Certain areas of Wet differ from the gameplay norm, and in one case, the game becomes a "glorified on-rails shooter" as Rubi surfed on top of a speeding car and exchanged fire with gunmen in other vehicles. This part of the game was peppered with Quick Time Events, making the player hit a button to have Rubi leap onto another vehicle just before the one she was on crashes into another car. The whole thing was pretty awesome, with Rubi running in slow motion alongside a bus and flipping through the air to leap onto another vehicle.
In other areas, Rubi may be cast into a combat arena of sorts and must clear the enemies in the area to proceed. Making things more difficult is that the area has multiple enemy spawning locations that must be somehow disabled, such as slamming a garage door shut over them. These areas were called "skate parks for gunplay," since they're practically filled with objects that Rubi can interact with to chain together moves as she racks up kills and style points from spawn gate to spawn gate. Once all gates are closed and all of the enemies have been felled, Rubi can proceed to the next area.
Another mode, used more as a form of stress relief after a particularly stressful or difficult area, is the Enrage mode, which starts with something royally pissing off Rubi. In this mode, the world turns red, enemies turn into black silhouettes, blood becomes bright white, and Rubi becomes a faster, deadlier, nearly invincible version of herself. Enemies fracture and break apart when killed, and the mode is basically little more than Rubi tearing through enemies like a scythe cuts through wheat.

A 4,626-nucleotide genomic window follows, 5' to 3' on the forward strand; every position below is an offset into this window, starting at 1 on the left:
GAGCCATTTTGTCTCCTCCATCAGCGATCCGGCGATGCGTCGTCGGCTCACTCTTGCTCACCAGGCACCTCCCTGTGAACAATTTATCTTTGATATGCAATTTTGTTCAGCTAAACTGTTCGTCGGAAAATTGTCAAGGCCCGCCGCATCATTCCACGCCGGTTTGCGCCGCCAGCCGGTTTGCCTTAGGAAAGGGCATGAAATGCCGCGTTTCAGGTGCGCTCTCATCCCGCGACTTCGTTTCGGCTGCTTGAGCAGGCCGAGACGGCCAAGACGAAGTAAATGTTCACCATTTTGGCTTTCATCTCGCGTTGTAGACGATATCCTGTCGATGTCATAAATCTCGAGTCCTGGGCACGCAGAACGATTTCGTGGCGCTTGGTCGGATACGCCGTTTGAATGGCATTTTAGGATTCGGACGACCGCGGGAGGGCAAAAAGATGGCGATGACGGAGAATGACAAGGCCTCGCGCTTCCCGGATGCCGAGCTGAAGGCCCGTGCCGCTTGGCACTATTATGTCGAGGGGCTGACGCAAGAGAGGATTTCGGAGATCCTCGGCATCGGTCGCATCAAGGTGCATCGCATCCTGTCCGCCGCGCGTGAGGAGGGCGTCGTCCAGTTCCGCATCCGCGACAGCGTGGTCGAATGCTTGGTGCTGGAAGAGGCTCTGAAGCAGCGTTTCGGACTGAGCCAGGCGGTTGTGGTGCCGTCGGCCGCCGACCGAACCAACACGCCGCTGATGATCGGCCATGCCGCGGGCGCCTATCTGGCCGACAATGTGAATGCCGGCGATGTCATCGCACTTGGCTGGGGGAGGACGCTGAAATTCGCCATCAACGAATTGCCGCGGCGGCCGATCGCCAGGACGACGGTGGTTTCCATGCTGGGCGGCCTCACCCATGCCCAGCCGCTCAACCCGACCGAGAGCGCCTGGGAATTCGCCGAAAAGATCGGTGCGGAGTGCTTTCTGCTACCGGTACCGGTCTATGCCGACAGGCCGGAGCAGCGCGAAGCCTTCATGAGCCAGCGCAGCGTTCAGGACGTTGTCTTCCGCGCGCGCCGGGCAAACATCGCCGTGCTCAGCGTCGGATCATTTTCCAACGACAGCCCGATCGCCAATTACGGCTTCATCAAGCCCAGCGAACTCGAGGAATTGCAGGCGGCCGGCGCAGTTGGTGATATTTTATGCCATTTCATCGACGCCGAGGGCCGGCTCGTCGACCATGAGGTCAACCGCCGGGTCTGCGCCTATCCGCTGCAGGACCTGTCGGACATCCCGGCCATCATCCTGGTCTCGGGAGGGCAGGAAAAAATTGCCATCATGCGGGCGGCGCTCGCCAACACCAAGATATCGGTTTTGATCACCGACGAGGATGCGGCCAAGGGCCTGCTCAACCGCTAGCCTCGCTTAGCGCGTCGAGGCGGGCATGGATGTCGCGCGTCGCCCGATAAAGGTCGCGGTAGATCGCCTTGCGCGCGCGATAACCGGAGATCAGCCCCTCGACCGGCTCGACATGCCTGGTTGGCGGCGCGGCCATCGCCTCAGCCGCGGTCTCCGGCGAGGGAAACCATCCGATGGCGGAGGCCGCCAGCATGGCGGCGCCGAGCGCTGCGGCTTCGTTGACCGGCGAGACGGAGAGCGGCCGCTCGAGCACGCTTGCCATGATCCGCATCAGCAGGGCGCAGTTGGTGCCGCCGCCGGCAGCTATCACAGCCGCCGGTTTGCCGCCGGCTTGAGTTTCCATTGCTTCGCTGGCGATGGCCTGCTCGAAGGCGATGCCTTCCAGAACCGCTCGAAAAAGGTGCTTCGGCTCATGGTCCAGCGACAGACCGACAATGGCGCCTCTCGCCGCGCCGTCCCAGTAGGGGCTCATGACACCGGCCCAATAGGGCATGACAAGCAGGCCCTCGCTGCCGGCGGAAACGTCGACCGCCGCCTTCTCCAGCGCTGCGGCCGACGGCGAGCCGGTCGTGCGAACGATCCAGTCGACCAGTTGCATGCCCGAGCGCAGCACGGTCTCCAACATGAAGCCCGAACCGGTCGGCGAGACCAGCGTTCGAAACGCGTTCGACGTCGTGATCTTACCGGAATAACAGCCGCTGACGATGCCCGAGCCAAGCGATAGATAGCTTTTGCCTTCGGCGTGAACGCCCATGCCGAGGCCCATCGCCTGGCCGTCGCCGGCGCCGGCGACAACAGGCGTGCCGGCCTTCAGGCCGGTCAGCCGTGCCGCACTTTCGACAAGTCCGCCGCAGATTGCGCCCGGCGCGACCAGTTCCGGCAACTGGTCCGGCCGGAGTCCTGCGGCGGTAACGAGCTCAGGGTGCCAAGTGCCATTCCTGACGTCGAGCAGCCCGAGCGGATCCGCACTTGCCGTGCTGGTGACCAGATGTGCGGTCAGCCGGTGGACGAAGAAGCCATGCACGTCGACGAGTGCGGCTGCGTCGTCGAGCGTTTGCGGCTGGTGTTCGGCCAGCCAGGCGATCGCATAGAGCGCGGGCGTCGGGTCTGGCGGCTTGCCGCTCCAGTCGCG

The Wet presentation featured the San Francisco setting, though by the time the game ends, Rubi will have traveled the globe, including England and Hong Kong right around its New Year's celebration. The game's plot is being authored by the same talent who penned the first five seasons of the TV series "24," with voice talent provided by Eliza Dushku as Rubi and other talent, such as Alan Cummings and Malcolm McDowell as the villains.
The game definitely has a high degree of action to it, but what we noticed most about Wet was how it sticks to its style. The optional film grain effect does justice to the film technology of the '70s, and load screens come complete with an old-school animated intermission film, complete with dancing Nestle bars. When Rubi finds and drinks a bottle of whiskey to restore health, she throws it into the air and blasts it apart in a short cut scene. During the gameplay, you sometimes have punk and rock numbers blasting away in the background, which only underscores the game's quirky appeal.
Our only regret from seeing Wet in action is that we didn't get any time to check it out for ourselves, though the presentation showed that the game has a definitive style and a pretty healthy dose of high-flying gun fighting. Wet is set to hit in the fall of this year for the X360 and PS3 platforms, but between now and then, we will see if we can't get in some play time to check out how well the substance holds up to the style. If the game plays as well as it is presented, action fans may need to add a blip to their fall release radar.